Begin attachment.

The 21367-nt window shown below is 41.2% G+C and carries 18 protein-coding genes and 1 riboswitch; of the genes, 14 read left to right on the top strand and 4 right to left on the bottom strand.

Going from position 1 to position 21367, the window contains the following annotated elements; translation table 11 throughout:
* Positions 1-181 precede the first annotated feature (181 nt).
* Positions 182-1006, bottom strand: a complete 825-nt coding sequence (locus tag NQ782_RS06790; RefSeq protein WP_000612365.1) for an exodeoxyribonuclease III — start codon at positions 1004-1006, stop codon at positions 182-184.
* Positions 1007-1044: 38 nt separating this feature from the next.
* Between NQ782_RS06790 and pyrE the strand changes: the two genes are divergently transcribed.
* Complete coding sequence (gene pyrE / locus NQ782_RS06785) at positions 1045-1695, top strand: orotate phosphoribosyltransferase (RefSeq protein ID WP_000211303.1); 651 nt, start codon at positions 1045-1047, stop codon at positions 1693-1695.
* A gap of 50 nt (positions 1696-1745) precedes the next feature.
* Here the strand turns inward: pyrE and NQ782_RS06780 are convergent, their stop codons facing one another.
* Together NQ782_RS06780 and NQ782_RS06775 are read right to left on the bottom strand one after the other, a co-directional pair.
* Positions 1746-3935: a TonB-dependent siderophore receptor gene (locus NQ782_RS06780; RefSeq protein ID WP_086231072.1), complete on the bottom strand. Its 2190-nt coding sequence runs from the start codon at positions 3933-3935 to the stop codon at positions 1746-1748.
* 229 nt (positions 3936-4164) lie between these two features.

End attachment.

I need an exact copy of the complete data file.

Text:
The 21367-nt window shown below is 41.2% G+C and carries 18 protein-coding genes and 1 riboswitch; of the genes, 14 read left to right on the top strand and 4 right to left on the bottom strand.

Going from position 1 to position 21367, the window contains the following annotated elements; translation table 11 throughout:
* Positions 1-181 precede the first annotated feature (181 nt).
* Positions 182-1006, bottom strand: a complete 825-nt coding sequence (locus tag NQ782_RS06790; RefSeq protein WP_000612365.1) for an exodeoxyribonuclease III — start codon at positions 1004-1006, stop codon at positions 182-184.
* Positions 1007-1044: 38 nt separating this feature from the next.
* Between NQ782_RS06790 and pyrE the strand changes: the two genes are divergently transcribed.
* Complete coding sequence (gene pyrE / locus NQ782_RS06785) at positions 1045-1695, top strand: orotate phosphoribosyltransferase (RefSeq protein ID WP_000211303.1); 651 nt, start codon at positions 1045-1047, stop codon at positions 1693-1695.
* A gap of 50 nt (positions 1696-1745) precedes the next feature.
* Here the strand turns inward: pyrE and NQ782_RS06780 are convergent, their stop codons facing one another.
* Together NQ782_RS06780 and NQ782_RS06775 are read right to left on the bottom strand one after the other, a co-directional pair.
* Positions 1746-3935: a TonB-dependent siderophore receptor gene (locus NQ782_RS06780; RefSeq protein ID WP_086231072.1), complete on the bottom strand. Its 2190-nt coding sequence runs from the start codon at positions 3933-3935 to the stop codon at positions 1746-1748.
* 229 nt (positions 3936-4164) lie between these two features.